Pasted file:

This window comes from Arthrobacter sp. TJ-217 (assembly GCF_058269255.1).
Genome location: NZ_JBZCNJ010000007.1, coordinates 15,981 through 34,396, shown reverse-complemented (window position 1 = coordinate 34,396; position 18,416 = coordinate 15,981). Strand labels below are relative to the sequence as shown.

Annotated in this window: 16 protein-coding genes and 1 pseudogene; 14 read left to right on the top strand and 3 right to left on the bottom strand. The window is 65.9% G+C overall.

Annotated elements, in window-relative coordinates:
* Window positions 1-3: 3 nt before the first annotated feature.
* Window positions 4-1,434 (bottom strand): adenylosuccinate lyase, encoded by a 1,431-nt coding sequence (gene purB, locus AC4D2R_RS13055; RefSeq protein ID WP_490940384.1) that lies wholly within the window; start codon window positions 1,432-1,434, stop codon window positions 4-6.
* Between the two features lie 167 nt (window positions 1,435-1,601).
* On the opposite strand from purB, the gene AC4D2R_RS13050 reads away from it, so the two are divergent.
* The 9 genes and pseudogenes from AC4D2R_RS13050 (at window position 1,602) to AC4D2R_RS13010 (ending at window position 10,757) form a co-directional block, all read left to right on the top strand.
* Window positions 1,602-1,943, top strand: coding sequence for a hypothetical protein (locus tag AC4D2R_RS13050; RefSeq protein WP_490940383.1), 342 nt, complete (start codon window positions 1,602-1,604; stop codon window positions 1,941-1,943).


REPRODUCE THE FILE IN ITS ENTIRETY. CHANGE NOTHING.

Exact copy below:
This window comes from Arthrobacter sp. TJ-217 (assembly GCF_058269255.1).
Genome location: NZ_JBZCNJ010000007.1, coordinates 15,981 through 34,396, shown reverse-complemented (window position 1 = coordinate 34,396; position 18,416 = coordinate 15,981). Strand labels below are relative to the sequence as shown.

Annotated in this window: 16 protein-coding genes and 1 pseudogene; 14 read left to right on the top strand and 3 right to left on the bottom strand. The window is 65.9% G+C overall.

Annotated elements, in window-relative coordinates:
* Window positions 1-3: 3 nt before the first annotated feature.
* Window positions 4-1,434 (bottom strand): adenylosuccinate lyase, encoded by a 1,431-nt coding sequence (gene purB, locus AC4D2R_RS13055; RefSeq protein ID WP_490940384.1) that lies wholly within the window; start codon window positions 1,432-1,434, stop codon window positions 4-6.
* Between the two features lie 167 nt (window positions 1,435-1,601).
* On the opposite strand from purB, the gene AC4D2R_RS13050 reads away from it, so the two are divergent.
* The 9 genes and pseudogenes from AC4D2R_RS13050 (at window position 1,602) to AC4D2R_RS13010 (ending at window position 10,757) form a co-directional block, all read left to right on the top strand.
* Window positions 1,602-1,943, top strand: coding sequence for a hypothetical protein (locus tag AC4D2R_RS13050; RefSeq protein WP_490940383.1), 342 nt, complete (start codon window positions 1,602-1,604; stop codon window positions 1,941-1,943).